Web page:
Yet more expensive artificial skins can provide "a very high resolution of tactile and touch feedback," he notes. They provide a lot more functionality and are commonly used in prosthetics, Truby says. "But these available methods are expensive to implement, do not scale well for large soft robots like ours, and can be difficult to interface with soft robots," he says. "Our approach represents a new strategy for rapidly, inexpensively, and easily giving soft robots important perception capabilities, which remains a challenge in soft robotics."

Right now, MIT's soft robotic skins are not appropriate for tactile or touch sensing, Truby says. "We are working to improve the materials that go into these skins to enable tactile sensing, as we would expect from a sophisticated soft robot skin. We're also working on algorithms that complement these simple soft sensor skins and enable new contact sensing motifs from external cameras and actuation inputs."

Majidi's group at CMU is researching materials and systems that combine mechanical, electrical, and thermal properties and can function as artificial skin, nervous tissue, and muscle for soft robotics and wearables.

His lab created a self-healing material that repairs itself under extreme mechanical damage, according to CMU. The soft-matter composite material is composed of liquid metal droplets suspended in a soft elastomer; when damaged, the droplets rupture to form new connections with neighboring droplets and reroute electrical signals without interruption. Circuits produced with conductive traces of this material remain fully and continuously operational even when severed, punctured, or with material removed. The goal is for electrical connections to spontaneously restore themselves when damaged, Majidi says.

Applications for the soft material include bio-inspired robotics, human-machine interaction, and wearable computing. Because the material also exhibits high electrical conductivity that does not change when stretched, it could be used in power and data transmission, according to CMU.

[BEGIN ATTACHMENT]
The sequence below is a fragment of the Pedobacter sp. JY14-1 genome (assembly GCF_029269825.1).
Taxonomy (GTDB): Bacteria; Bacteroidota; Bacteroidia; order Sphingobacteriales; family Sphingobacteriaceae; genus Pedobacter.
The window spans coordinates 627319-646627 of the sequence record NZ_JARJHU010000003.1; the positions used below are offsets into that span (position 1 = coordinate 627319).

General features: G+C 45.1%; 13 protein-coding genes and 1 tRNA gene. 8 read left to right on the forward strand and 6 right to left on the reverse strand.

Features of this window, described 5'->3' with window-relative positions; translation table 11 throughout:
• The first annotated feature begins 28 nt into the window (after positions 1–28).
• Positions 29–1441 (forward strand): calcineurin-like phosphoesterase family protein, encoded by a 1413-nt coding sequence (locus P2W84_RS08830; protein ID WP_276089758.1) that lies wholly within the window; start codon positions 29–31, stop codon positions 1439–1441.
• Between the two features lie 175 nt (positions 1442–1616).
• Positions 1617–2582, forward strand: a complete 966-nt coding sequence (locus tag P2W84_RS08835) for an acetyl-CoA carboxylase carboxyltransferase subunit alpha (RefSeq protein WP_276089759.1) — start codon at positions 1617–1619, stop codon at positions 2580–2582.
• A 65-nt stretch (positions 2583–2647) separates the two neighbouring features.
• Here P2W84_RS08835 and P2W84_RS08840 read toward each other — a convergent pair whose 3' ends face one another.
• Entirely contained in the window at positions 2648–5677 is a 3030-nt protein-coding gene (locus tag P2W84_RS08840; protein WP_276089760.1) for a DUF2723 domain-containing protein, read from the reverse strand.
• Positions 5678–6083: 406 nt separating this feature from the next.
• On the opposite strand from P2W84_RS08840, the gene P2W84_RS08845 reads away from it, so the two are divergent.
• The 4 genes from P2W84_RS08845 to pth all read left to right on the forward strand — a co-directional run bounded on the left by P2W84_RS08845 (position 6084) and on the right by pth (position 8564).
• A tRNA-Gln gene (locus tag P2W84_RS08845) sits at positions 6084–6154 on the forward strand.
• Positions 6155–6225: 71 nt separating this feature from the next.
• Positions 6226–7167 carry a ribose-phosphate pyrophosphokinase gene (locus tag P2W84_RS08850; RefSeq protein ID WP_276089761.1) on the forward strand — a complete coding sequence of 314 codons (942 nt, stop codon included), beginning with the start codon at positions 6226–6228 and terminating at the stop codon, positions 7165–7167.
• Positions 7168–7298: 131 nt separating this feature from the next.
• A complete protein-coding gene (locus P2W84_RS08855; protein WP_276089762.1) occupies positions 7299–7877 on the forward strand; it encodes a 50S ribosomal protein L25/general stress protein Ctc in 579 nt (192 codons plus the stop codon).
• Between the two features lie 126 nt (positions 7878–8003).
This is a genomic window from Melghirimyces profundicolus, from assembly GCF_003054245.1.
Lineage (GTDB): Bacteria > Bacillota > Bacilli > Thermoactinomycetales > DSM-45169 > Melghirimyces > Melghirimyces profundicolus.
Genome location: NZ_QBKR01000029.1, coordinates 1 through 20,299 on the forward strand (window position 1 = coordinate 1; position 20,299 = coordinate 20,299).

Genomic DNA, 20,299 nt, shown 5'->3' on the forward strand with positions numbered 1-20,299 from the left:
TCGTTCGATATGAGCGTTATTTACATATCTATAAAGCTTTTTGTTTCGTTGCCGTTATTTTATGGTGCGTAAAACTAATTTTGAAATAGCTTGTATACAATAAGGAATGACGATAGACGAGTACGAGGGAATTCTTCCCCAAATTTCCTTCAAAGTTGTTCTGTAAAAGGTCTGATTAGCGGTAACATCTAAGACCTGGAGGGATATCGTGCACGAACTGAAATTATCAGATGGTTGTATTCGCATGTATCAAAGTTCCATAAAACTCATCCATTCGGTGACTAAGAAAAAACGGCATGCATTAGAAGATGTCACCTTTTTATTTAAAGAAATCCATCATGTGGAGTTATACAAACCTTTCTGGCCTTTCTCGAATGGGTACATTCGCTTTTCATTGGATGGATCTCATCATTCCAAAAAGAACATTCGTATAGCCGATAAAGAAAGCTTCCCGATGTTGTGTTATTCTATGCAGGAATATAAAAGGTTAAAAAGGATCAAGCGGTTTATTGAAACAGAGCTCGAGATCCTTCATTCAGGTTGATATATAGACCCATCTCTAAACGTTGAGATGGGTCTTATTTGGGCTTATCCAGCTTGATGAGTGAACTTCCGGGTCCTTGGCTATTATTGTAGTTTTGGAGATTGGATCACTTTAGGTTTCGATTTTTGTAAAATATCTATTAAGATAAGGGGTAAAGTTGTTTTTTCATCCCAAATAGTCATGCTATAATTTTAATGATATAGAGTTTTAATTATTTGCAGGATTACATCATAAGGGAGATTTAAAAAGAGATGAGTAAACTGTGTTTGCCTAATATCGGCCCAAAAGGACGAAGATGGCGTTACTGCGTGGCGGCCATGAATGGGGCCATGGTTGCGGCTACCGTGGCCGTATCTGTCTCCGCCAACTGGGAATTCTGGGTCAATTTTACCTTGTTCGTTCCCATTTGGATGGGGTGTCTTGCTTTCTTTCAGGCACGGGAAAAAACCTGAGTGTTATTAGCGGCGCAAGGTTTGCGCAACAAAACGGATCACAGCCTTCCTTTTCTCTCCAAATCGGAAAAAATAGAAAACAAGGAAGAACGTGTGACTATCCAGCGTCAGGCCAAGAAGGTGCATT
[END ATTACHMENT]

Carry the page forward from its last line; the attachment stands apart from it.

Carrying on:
The greatest challenge is delivering adequate power to electronics within these skins, Majidi says. Skin that is soft and stretchable cannot be charged with a "big hulking battery … so there's the challenge of creating batteries that are soft and flexible," which is one project his lab is working on.

The amount of energy contained in a small lithium battery is limited, he says, and if you want to incorporate sensors and electronics in artificial skin, today they are not capable of detecting their environment or physiology. Current lithium battery cells have enough power to operate the sensors that detect the environment or physiology, he says. "However, they don't have enough power to also operate the microprocessor used to process the signals and the radio transceiver used to transmit the signals wirelessly. For there to be enough power for long-term sensing, signal processing, and wireless data transmission, the current miniature battery would have to be replaced with a much larger battery."

A larger battery would add to the rigidity of the soft artificial skin technology, Majidi says. This introduces a challenge with supplying power to an artificial skin.

There are two potential solutions. The first is to use a battery that is soft, flexible, and stretchable, he says. This type of battery could be larger in size than the existing miniature lithium batteries and therefore supply more power, Majidi says. Moreover, because it is soft and compliant, it will not add to the rigidity of the soft artificial skin.

Another solution is to use energy-harvesting to convert energy sources in the environment into electricity. "My lab is currently working on harvesting energy from body heat using soft and stretchable thermoelectric generators, as well as from knee and elbow motions using a soft conductive material for triboelectric energy harvesting."

Eventually, if enough energy can be harvested, "It could power motors to get robots to move and actuate," he says. "That's the really critical step."